The gap between nominal GDP and the funds rate — one measure of the relative ease or tightness of policy — remains at its highest levels since the 1970s on the basis of a four-quarter moving average. It is not terribly surprising, then, that sensitive market-price indicators show the Fed is still in an inflation-biased stance. The most monetary of all commodities, gold, has dropped about $100 from its twenty-five-year high of around $720 in early May. But it still remains nearly 80 percent above its 10-year moving average, pointing to the continued likelihood of higher inflation ahead.

 

For those who think the Fed can now safely retreat to the sidelines, or those who insist that higher rates are actually exacerbating the problem, developments of recent months should have provided a wakeup call.

 

In late April, Fed chairman Ben Bernanke gave a dovish review of the policy outlook on Capitol Hill, suggesting that the Fed could pause in the tightening process even if inflation risks were not contained. His testimony was widely interpreted as giving a higher priority to protecting growth than to fighting inflation. In response, commodities soared and the dollar tanked in what amounted to a thumbs-down on the Fed’s credibility.

 

After licking his wounds and offering an apparent mea culpa to CNBC anchor Maria Bartiromo, Bernanke appeared eager to demonstrate that he had learned his lesson. The statement following the Fed’s May 10 policy meeting was more hawkish than expected. A series of signals from inside the Fed pointing to this perspective culminated in an early-June speech by Bernanke, in which he suggested that recently elevated core inflation readings were “unwelcome” and that re-anchoring inflation expectations was a high priority. Gold, which had already fallen about $80 from its highs, fell another $80 over the next several days to a range around $560.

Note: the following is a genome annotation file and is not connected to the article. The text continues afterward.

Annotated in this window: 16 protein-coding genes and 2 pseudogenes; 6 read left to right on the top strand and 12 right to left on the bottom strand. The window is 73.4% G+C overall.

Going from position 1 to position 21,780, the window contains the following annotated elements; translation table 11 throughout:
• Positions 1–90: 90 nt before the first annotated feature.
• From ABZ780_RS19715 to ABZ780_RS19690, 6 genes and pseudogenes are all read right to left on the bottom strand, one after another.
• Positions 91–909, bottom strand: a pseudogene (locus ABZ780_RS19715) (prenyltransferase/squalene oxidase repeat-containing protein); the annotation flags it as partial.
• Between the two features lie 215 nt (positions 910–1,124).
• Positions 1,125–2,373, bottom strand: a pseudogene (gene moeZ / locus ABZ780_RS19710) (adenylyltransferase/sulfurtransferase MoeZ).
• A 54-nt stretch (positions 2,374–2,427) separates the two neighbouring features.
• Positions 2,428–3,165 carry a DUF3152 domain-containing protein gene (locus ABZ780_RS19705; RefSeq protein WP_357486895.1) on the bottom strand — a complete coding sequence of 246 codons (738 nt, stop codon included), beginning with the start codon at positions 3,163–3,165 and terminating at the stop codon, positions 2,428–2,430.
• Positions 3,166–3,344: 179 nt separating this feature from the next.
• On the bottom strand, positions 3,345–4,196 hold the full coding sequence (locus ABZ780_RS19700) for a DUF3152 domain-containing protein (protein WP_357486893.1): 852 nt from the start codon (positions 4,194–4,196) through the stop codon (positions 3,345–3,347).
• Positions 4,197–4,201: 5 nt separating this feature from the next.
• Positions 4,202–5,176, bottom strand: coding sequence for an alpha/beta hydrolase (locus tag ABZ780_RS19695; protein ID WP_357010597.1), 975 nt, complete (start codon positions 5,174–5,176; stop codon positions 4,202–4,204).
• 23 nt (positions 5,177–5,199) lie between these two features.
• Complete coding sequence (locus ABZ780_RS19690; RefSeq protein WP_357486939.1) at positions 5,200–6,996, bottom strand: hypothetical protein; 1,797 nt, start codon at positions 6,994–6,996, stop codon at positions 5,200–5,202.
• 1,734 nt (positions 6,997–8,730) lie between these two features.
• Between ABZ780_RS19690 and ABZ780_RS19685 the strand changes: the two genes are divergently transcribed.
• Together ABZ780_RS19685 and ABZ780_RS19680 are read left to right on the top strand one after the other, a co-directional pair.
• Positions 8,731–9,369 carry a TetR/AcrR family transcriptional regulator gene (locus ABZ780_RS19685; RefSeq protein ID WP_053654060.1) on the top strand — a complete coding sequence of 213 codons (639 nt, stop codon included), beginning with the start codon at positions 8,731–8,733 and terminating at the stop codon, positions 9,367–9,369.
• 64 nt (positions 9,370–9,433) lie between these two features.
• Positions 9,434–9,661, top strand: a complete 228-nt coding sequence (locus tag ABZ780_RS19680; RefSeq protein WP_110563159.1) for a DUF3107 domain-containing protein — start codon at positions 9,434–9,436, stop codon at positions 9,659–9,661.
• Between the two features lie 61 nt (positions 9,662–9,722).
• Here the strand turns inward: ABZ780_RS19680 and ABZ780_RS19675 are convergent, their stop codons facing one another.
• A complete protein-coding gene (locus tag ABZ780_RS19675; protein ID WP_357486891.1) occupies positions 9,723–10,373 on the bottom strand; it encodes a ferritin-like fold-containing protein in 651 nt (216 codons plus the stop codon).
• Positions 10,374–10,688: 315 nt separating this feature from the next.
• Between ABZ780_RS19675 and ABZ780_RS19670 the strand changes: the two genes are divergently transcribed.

Prior to Bernanke’s speech, futures markets put the odds of the Fed lifting the funds rate from 5 percent to 5.25 percent at its June 29 meeting at less than 50 percent. In short order, futures moved not only to fully price a late-June rate hike, but also sharply upped the odds on the rate going to 5.5 percent in August. The response of market-price indicators to these shifting expectations, with commodity prices dropping and the dollar rallying, was a clear signal from the market that this would be the correct course. One might expect a more expectations-sensitive Fed to agree.

 

However, when the Fed followed through and put the rate at 5.25 percent late last month, it released a statement opening the door to a potential pause in August, offering up the long-discredited rationale that a moderation in growth “should help to limit inflation pressures.” In a snap, gold was on its way back above $600, the CRB spot commodities index (which does not include oil or gold) shot to new record highs, and the dollar slumped back toward its early-June levels on foreign-exchange markets.

 

This amounts to a clear-cut message to the Fed that its task remains incomplete. It also should stand as confirmation to supply-siders that inflation risks remain at heightened levels and that the Fed’s management of the fed funds target is fundamental to the prospects for restoring policy equilibrium without committing serious inflation error.

 

– David Gitlitz is chief economist for TrendMacrolytics.